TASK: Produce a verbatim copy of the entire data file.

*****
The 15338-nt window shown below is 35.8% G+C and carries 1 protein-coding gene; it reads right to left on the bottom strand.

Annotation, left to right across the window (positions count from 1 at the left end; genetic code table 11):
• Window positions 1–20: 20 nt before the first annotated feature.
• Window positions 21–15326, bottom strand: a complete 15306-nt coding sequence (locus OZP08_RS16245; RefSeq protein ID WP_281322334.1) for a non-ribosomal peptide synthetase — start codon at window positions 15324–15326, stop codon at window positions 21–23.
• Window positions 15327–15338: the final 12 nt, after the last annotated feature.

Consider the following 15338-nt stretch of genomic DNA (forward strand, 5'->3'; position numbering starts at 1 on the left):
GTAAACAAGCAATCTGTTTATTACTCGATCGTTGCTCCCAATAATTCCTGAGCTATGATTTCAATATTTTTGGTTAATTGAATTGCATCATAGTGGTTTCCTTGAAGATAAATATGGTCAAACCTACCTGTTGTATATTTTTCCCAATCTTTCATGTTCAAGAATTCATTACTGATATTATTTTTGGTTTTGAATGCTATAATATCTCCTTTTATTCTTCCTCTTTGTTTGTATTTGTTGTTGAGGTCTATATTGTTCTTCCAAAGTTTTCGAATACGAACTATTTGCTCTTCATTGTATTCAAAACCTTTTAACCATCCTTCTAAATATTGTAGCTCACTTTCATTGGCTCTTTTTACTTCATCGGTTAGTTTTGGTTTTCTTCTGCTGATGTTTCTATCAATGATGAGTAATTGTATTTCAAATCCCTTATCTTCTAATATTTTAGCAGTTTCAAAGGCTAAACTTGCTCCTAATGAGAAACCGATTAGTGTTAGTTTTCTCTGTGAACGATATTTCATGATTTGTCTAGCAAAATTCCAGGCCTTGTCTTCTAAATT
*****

The 15338-nt window shown below is 35.8% G+C and carries 1 protein-coding gene; it reads right to left on the bottom strand.

Annotation, left to right across the window (positions count from 1 at the left end; genetic code table 11):
• Window positions 1–20: 20 nt before the first annotated feature.
• Window positions 21–15326, bottom strand: a complete 15306-nt coding sequence (locus OZP08_RS16245; RefSeq protein ID WP_281322334.1) for a non-ribosomal peptide synthetase — start codon at window positions 15324–15326, stop codon at window positions 21–23.
• Window positions 15327–15338: the final 12 nt, after the last annotated feature.

Consider the following 15338-nt stretch of genomic DNA (forward strand, 5'->3'; position numbering starts at 1 on the left):
GTAAACAAGCAATCTGTTTATTACTCGATCGTTGCTCCCAATAATTCCTGAGCTATGATTTCAATATTTTTGGTTAATTGAATTGCATCATAGTGGTTTCCTTGAAGATAAATATGGTCAAACCTACCTGTTGTATATTTTTCCCAATCTTTCATGTTCAAGAATTCATTACTGATATTATTTTTGGTTTTGAATGCTATAATATCTCCTTTTATTCTTCCTCTTTGTTTGTATTTGTTGTTGAGGTCTATATTGTTCTTCCAAAGTTTTCGAATACGAACTATTTGCTCTTCATTGTATTCAAAACCTTTTAACCATCCTTCTAAATATTGTAGCTCACTTTCATTGGCTCTTTTTACTTCATCGGTTAGTTTTGGTTTTCTTCTGCTGATGTTTCTATCAATGATGAGTAATTGTATTTCAAATCCCTTATCTTCTAATATTTTAGCAGTTTCAAAGGCTAAACTTGCTCCTAATGAGAAACCGATTAGTGTTAGTTTTCTCTGTGAACGATATTTCATGATTTGTCTAGCAAAATTCCAGGCCTTGTCTTCTAAATT